The problem here isn’t that we think Richard Cohen gags at the sight of an interracial couple and their children. The problem is that Richard Cohen thinks being repulsed isn’t actually racist, but “conventional” or “culturally conservative.” Obstructing the right of black humans and white humans to form families is a central feature of American racism. If retching at the thought of that right being exercised isn’t racism, then there is no racism.
Context can not improve this. “Context” is not a safe word that makes all your other horse-shit statements disappear. And horse-shit is the context in which Richard Cohen has, for all these years, wallowed. It is horse-shit to claim that store owners are right to discriminate against black males. It is horse-shit to claim Trayvon Martin was wearing the uniform of criminals. It is horse-shit to subject your young female co-workers to “a hostile work environment.” It is horse-shit to expend precious newsprint lamenting the days when slovenly old dudes had their pick of 20-year-old women. It is horse-shit to defend a rapist on the run because you like The Pianist. And it is horse-shit for Katharine Weymouth, the Post‘s publisher, to praise a column with the kind of factual error that would embarrass a j-school student.
This is exactly right — adding as “context” Cohen’s comparison with Dixiecrats really doesn’t help, unless you think Chris Rock’s joke about how people think they can’t be racist unless they personally shot Medgar Evers is actually the proper criterion to evaluate whether a statement is racist. If Cohen’s only claim had been that revulsion to interracial marriage was the “conventional view,” perhaps (at least, speaking of context, if you were dealing with someone without Cohen’s history of writing on race) you could be charitable and say that he is merely too lazy to check basic facts. But he started of the paragraph by saying that people who he goes on to claim are repulsed by interracial marriage “are not racist.” There just isn’t any context that’s going to save that.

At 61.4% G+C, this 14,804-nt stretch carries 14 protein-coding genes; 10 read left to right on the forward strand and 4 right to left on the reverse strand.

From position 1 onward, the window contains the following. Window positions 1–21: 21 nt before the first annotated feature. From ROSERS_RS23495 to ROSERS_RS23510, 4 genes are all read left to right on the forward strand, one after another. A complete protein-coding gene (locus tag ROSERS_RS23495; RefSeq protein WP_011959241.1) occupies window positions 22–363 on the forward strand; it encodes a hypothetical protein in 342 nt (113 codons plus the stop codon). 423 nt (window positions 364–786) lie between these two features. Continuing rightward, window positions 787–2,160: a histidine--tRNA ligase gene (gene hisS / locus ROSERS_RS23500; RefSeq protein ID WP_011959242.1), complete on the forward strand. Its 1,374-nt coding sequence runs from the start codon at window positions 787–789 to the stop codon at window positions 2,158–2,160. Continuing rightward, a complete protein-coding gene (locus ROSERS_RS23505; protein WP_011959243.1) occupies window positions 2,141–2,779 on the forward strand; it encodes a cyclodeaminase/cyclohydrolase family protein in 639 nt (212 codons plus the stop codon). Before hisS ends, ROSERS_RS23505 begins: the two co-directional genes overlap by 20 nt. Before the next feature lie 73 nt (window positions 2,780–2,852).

Admittedly, things can get much worse than a #slatepitch:
And Ta-Hehisi Coates may be a better person than Richard Cohen, but Cohen is actually the better writer. Those Coates sentences are a bog.
— Michael Wolff (@MichaelWolffNYC) November 13, 2013
For the record, Richard Cohen disagrees with the things expressed by his words when you read then back to him. Now that’s great writing! I look forward to Wolff’s forthcoming column about how Alice Munro might be the better person, but everyone knows Dan Brown is the superior prose stylist.